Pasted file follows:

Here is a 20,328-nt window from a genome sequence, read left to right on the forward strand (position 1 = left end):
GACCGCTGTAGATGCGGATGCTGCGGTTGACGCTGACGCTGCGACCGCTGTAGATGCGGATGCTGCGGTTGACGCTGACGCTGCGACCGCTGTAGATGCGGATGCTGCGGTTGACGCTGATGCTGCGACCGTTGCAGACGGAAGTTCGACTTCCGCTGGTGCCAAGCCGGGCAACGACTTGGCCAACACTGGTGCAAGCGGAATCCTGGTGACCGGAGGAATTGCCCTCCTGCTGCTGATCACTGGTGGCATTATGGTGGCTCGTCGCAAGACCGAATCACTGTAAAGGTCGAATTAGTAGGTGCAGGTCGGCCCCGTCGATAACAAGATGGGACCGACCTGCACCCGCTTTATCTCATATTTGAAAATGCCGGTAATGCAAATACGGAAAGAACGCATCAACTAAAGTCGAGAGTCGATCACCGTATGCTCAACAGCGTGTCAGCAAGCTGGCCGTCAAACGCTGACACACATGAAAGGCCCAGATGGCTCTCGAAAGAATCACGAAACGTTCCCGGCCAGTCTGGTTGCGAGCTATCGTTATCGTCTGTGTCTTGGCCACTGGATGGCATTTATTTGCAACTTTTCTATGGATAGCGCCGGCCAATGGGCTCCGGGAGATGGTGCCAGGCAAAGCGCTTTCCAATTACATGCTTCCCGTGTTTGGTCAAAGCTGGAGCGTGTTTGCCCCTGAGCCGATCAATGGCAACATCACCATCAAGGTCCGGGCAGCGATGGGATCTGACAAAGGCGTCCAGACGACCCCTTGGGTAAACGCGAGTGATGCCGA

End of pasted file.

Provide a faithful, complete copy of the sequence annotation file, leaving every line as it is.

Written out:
Here is a 20,328-nt window from a genome sequence, read left to right on the forward strand (position 1 = left end):
GACCGCTGTAGATGCGGATGCTGCGGTTGACGCTGACGCTGCGACCGCTGTAGATGCGGATGCTGCGGTTGACGCTGACGCTGCGACCGCTGTAGATGCGGATGCTGCGGTTGACGCTGATGCTGCGACCGTTGCAGACGGAAGTTCGACTTCCGCTGGTGCCAAGCCGGGCAACGACTTGGCCAACACTGGTGCAAGCGGAATCCTGGTGACCGGAGGAATTGCCCTCCTGCTGCTGATCACTGGTGGCATTATGGTGGCTCGTCGCAAGACCGAATCACTGTAAAGGTCGAATTAGTAGGTGCAGGTCGGCCCCGTCGATAACAAGATGGGACCGACCTGCACCCGCTTTATCTCATATTTGAAAATGCCGGTAATGCAAATACGGAAAGAACGCATCAACTAAAGTCGAGAGTCGATCACCGTATGCTCAACAGCGTGTCAGCAAGCTGGCCGTCAAACGCTGACACACATGAAAGGCCCAGATGGCTCTCGAAAGAATCACGAAACGTTCCCGGCCAGTCTGGTTGCGAGCTATCGTTATCGTCTGTGTCTTGGCCACTGGATGGCATTTATTTGCAACTTTTCTATGGATAGCGCCGGCCAATGGGCTCCGGGAGATGGTGCCAGGCAAAGCGCTTTCCAATTACATGCTTCCCGTGTTTGGTCAAAGCTGGAGCGTGTTTGCCCCTGAGCCGATCAATGGCAACATCACCATCAAGGTCCGGGCAGCGATGGGATCTGACAAAGGCGTCCAGACGACCCCTTGGGTAAACGCGAGTGATGCCGA